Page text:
As part of last Sunday's Dharma talk, I read Sam Hamill's poem The Orchid Flower. I corresponded with him for years, though we never met. He is among the people who have died whom I cannot bring myself to delete from my email contacts. When he died in 2018, I wrote this poem:
Elegy for Sam Hamill
Two days ago you breathed out
and didn’t breathe in again. You
were in your bed at home in Cascadia.
I’m on my couch at home in Glasgow,
reading a book of your poems, one of
the books you put in a package, took
to a post office and mailed to me.
I find you in the words, and I look for you
in the spaces between.
Many people go through life with one identity, based on an aggregate of subordinate identities, often a hybrid of job and family role. When we don't hold on to identities, when we let go of old things as we move on to new things (without clinging to the new), we can be amazed as we realise all the different people we have been.
At today's sangha meeting, we discussed the dangers of judging our meditation, of thinking of it as something to fail at. How some people say, “I can't meditate,” when what they mean is that their meditation isn't what they think it should be.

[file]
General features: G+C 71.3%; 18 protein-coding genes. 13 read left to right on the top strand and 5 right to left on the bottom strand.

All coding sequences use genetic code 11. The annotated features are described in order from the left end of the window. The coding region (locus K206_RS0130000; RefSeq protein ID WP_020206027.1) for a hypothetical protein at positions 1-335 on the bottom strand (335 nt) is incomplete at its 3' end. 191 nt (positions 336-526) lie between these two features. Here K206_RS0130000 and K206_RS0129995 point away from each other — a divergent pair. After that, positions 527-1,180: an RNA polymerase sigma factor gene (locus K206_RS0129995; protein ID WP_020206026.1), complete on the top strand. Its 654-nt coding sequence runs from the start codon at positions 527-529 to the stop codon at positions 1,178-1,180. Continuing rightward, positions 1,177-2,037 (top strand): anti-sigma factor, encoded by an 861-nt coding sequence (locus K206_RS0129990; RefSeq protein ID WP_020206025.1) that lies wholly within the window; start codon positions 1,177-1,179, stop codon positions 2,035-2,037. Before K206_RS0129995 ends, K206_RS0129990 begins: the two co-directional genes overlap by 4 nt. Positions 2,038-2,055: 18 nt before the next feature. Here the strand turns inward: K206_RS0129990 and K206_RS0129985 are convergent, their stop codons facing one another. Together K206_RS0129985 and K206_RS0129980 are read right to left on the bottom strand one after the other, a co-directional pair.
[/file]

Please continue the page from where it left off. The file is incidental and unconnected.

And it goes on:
It never is. And that's okay.
The only way you can do it wrong is by thinking you're doing it wrong. If you're meditating, then whatever your mind is doing — being focused, being distracted, happy, sad, angry, bored — is what it should be doing.
Today is publication day for the French translation of my book on Zen practice, Kill Your Self, published by Pocket as La Vie Apres L'Ego. A deep bow of thanks to Mikael Demets, Charlotte Lefevre, Elise Boulay and Ghizlaine Guevel.
I wonder if what those who make Zen our lifelong practice have in common is that when we're young we experience what John Tarrant Roshi describes in his book Bring Me the Rhinoceros: “None of the usual solutions to life that were on offer meant much to me.”
Even before I'd heard of Zen, the things that were supposed to be important seemed trivial, and based on a crazy assumption of permanence. I annoyed my first girlfriend by saying life was only varying degrees of suffering. So, when I heard about the First Noble Truth, it was a relief.
I suspect that's the difference between lifers and those who come to it for comfort or support during a period of crisis (not that the one is better than the other, just different).
An apology without amends is no apology at all. To acknowledge causing harm while offering no atonement or explanation is to deliver a taunt. “I'm sorry” is only an apology if it is followed by a comma, not a period.
Some people in the Buddhist world like to talk of “noble silence,” or, even, “Noble Silence.” Silence is neither noble nor ignoble; it's silence. If we try to make it more than it is, we make it less than it is, by imposing our small story on it, so that we experience not the silence, but our ideas about the silence.